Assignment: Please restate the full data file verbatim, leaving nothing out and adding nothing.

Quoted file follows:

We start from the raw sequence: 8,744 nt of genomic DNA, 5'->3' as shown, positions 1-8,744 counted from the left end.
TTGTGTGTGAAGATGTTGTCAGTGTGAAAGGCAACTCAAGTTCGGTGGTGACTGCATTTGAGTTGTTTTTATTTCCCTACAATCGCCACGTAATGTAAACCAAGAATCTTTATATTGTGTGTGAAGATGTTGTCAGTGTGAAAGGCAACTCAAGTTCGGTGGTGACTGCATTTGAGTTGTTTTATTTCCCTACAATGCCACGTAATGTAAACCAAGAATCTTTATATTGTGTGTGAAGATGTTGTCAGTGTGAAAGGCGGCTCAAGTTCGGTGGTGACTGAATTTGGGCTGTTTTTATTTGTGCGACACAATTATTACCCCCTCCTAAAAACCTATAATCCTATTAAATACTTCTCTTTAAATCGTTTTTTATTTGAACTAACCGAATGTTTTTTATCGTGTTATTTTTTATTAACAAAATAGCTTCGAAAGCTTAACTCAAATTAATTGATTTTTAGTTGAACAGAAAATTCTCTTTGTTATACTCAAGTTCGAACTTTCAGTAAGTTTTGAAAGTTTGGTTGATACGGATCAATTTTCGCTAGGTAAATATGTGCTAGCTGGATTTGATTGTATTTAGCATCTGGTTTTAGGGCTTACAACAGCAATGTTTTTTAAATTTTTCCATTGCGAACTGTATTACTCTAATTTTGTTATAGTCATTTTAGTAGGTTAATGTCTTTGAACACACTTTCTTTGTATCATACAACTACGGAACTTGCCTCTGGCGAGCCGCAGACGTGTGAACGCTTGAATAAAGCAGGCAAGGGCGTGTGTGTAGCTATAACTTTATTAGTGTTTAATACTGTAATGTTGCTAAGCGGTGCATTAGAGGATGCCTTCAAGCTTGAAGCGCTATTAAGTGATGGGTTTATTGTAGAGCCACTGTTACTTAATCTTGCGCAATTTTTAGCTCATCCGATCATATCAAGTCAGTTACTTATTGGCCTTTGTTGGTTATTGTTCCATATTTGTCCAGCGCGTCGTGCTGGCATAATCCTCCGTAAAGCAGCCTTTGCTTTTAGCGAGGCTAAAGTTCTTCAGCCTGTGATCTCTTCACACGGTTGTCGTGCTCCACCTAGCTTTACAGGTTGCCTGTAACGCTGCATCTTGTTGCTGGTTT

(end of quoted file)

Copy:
We start from the raw sequence: 8,744 nt of genomic DNA, 5'->3' as shown, positions 1-8,744 counted from the left end.
TTGTGTGTGAAGATGTTGTCAGTGTGAAAGGCAACTCAAGTTCGGTGGTGACTGCATTTGAGTTGTTTTTATTTCCCTACAATCGCCACGTAATGTAAACCAAGAATCTTTATATTGTGTGTGAAGATGTTGTCAGTGTGAAAGGCAACTCAAGTTCGGTGGTGACTGCATTTGAGTTGTTTTATTTCCCTACAATGCCACGTAATGTAAACCAAGAATCTTTATATTGTGTGTGAAGATGTTGTCAGTGTGAAAGGCGGCTCAAGTTCGGTGGTGACTGAATTTGGGCTGTTTTTATTTGTGCGACACAATTATTACCCCCTCCTAAAAACCTATAATCCTATTAAATACTTCTCTTTAAATCGTTTTTTATTTGAACTAACCGAATGTTTTTTATCGTGTTATTTTTTATTAACAAAATAGCTTCGAAAGCTTAACTCAAATTAATTGATTTTTAGTTGAACAGAAAATTCTCTTTGTTATACTCAAGTTCGAACTTTCAGTAAGTTTTGAAAGTTTGGTTGATACGGATCAATTTTCGCTAGGTAAATATGTGCTAGCTGGATTTGATTGTATTTAGCATCTGGTTTTAGGGCTTACAACAGCAATGTTTTTTAAATTTTTCCATTGCGAACTGTATTACTCTAATTTTGTTATAGTCATTTTAGTAGGTTAATGTCTTTGAACACACTTTCTTTGTATCATACAACTACGGAACTTGCCTCTGGCGAGCCGCAGACGTGTGAACGCTTGAATAAAGCAGGCAAGGGCGTGTGTGTAGCTATAACTTTATTAGTGTTTAATACTGTAATGTTGCTAAGCGGTGCATTAGAGGATGCCTTCAAGCTTGAAGCGCTATTAAGTGATGGGTTTATTGTAGAGCCACTGTTACTTAATCTTGCGCAATTTTTAGCTCATCCGATCATATCAAGTCAGTTACTTATTGGCCTTTGTTGGTTATTGTTCCATATTTGTCCAGCGCGTCGTGCTGGCATAATCCTCCGTAAAGCAGCCTTTGCTTTTAGCGAGGCTAAAGTTCTTCAGCCTGTGATCTCTTCACACGGTTGTCGTGCTCCACCTAGCTTTACAGGTTGCCTGTAACGCTGCATCTTGTTGCTGGTTT